Many of those workers in the region's lower third are involuntarily part-time (they’d like to be full-time but the opportunity isn’t available) so even if they earn $18 an hour, it doesn’t add up to a living wage. Nor can they build up much paid sick time. Many get no health care coverage or other benefits through their jobs. And many face just-in-time scheduling, making it nearly impossible to predict their schedule more than a week in advance, and thus nearly impossible to hold down a second job to bring in more income.
The other elephant in the room is housing. Rents in San Jose shot up 11 percent in 2014. But wages did not. Housing regulations and zoning restrictions — a perennial villain in wonkier circles — surely play a role in restricting the supply of housing and driving up costs. But construction is booming for high-end housing, and all by itself Google spent roughly a billion dollars on office and commercial property last year.
"When you have these tech companies paying cash for that much property," Mehrens said, "guess what happens? It drives up the costs."
So the campaign is pressuring the industry to work with them to develop better housing policy and solutions. Revenue from state agencies to subsidize affordable housing has dried up, and billions will be needed to meet the needs of the region's lower-income workers. "The region is projected to grow by another two million people over the next 30 years," Mehrens said. "We have to build houses for them and we have to get them jobs."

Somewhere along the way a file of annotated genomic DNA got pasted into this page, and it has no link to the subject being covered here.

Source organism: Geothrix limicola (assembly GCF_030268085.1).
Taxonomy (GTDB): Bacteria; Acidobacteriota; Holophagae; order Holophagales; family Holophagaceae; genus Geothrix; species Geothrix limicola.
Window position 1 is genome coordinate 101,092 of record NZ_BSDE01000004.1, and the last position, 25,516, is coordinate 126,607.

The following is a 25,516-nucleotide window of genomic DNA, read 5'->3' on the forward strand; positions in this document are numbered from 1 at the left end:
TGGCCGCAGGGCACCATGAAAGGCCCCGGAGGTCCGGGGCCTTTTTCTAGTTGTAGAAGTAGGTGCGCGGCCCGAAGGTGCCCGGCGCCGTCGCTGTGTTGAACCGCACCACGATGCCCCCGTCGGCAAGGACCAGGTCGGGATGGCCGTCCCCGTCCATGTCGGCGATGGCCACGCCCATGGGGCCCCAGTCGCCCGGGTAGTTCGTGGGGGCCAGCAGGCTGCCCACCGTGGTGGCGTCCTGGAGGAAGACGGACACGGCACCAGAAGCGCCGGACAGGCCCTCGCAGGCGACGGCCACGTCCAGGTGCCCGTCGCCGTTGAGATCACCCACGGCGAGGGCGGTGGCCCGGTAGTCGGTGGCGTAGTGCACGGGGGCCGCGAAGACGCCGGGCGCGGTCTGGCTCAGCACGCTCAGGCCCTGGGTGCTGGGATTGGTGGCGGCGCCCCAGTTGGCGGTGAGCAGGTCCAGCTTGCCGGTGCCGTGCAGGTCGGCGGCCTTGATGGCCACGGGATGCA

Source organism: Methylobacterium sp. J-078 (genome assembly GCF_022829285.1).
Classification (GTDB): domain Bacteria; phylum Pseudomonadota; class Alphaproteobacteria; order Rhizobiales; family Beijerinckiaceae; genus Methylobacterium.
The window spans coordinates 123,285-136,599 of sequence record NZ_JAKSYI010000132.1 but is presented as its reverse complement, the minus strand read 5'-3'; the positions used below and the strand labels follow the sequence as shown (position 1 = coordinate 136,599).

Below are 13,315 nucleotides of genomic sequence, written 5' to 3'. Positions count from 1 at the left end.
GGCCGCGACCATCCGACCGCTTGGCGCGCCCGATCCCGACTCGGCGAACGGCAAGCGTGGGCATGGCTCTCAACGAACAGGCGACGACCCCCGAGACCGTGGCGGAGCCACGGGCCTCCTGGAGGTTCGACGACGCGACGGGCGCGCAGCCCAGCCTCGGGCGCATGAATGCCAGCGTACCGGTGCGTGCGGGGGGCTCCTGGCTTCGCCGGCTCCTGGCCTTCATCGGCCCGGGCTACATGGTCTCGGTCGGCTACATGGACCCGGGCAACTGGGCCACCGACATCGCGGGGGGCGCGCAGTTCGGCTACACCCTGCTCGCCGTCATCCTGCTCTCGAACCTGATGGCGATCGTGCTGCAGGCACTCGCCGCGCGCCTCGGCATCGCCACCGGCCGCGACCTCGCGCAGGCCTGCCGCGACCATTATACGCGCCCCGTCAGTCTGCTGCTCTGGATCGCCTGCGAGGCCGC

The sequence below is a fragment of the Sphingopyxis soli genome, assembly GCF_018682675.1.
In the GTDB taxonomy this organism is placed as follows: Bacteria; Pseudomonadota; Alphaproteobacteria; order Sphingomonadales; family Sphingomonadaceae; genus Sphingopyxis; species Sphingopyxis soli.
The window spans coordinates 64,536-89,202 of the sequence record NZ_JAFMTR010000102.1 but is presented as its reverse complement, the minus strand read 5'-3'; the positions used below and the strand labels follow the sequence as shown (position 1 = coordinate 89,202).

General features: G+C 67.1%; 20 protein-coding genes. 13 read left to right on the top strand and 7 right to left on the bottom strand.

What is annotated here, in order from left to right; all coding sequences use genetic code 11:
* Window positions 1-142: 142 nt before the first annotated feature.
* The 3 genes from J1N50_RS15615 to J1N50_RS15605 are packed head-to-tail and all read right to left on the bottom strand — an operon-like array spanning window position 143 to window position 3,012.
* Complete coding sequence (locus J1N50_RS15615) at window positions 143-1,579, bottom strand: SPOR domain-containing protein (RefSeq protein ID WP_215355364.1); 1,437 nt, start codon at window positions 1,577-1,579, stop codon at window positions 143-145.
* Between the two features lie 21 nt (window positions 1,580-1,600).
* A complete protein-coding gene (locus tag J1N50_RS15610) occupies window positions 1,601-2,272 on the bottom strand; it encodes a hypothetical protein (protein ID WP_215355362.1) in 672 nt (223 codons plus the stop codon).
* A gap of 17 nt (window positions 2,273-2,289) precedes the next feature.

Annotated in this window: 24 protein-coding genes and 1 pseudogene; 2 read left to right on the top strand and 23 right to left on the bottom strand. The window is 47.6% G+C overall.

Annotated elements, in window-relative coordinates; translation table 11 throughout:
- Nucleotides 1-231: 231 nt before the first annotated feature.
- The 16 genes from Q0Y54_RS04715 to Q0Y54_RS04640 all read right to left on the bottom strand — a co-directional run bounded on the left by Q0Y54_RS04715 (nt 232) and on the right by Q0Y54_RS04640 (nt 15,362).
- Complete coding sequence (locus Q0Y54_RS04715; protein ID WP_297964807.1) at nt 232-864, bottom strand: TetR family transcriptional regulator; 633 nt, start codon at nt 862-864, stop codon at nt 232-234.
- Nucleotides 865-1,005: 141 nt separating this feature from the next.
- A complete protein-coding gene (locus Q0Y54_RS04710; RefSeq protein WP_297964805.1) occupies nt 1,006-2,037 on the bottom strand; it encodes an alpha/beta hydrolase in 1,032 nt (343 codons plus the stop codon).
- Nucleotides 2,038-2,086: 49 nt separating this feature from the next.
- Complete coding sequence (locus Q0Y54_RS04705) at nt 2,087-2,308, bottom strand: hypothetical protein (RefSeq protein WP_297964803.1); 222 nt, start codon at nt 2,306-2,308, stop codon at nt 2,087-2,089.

Right now, the future of everyday workers in Silicon Valley is not encouraging. Government projections for 2020 put the majority of job growth in the low-end, under-$18-an-hour spectrum, and in the high-end spectrum of over $30 an hour, with little in between. "The region is only projected to produce about 300,000 middle wage jobs in the next ten years," Mehrens pointed out. "1.1 million workers don’t fit into 300,000 jobs."
"That includes replacement jobs, that includes people entering the workforce, that’s everything."
Silicon Valley Rising thinks the tech industry should be concerned about this on a purely self-interested level: if high-end jobs are growing, but mid-level jobs are not, that’s a growing supply of high-end goods and services with fewer middle-class consumers to buy them.
That mismatch is mirrored at the national level. Bureau of Labor Statistics numbers show that 69 percent of current jobs require a high school diploma or less, and that situation won't change by 2020. Also by that year, three-fourths of jobs created due to growth and replacement needs will pay a median wage of $35,000 or less, and the low-wage sectors of services, food, sales and administrative support will make outsized contributions to job growth.
In short, left to their current paths, both the Silicon Valley economy and the national economy simply won't produce nearly enough middle-class jobs for low-paid workers to move into.
Which means forces outside the market — like the labor movements, unions, industry and activists coalitions, and policy demands represented by Silicon Valley Rising — are going to have to take the jobs the market will generate, and make them middle class.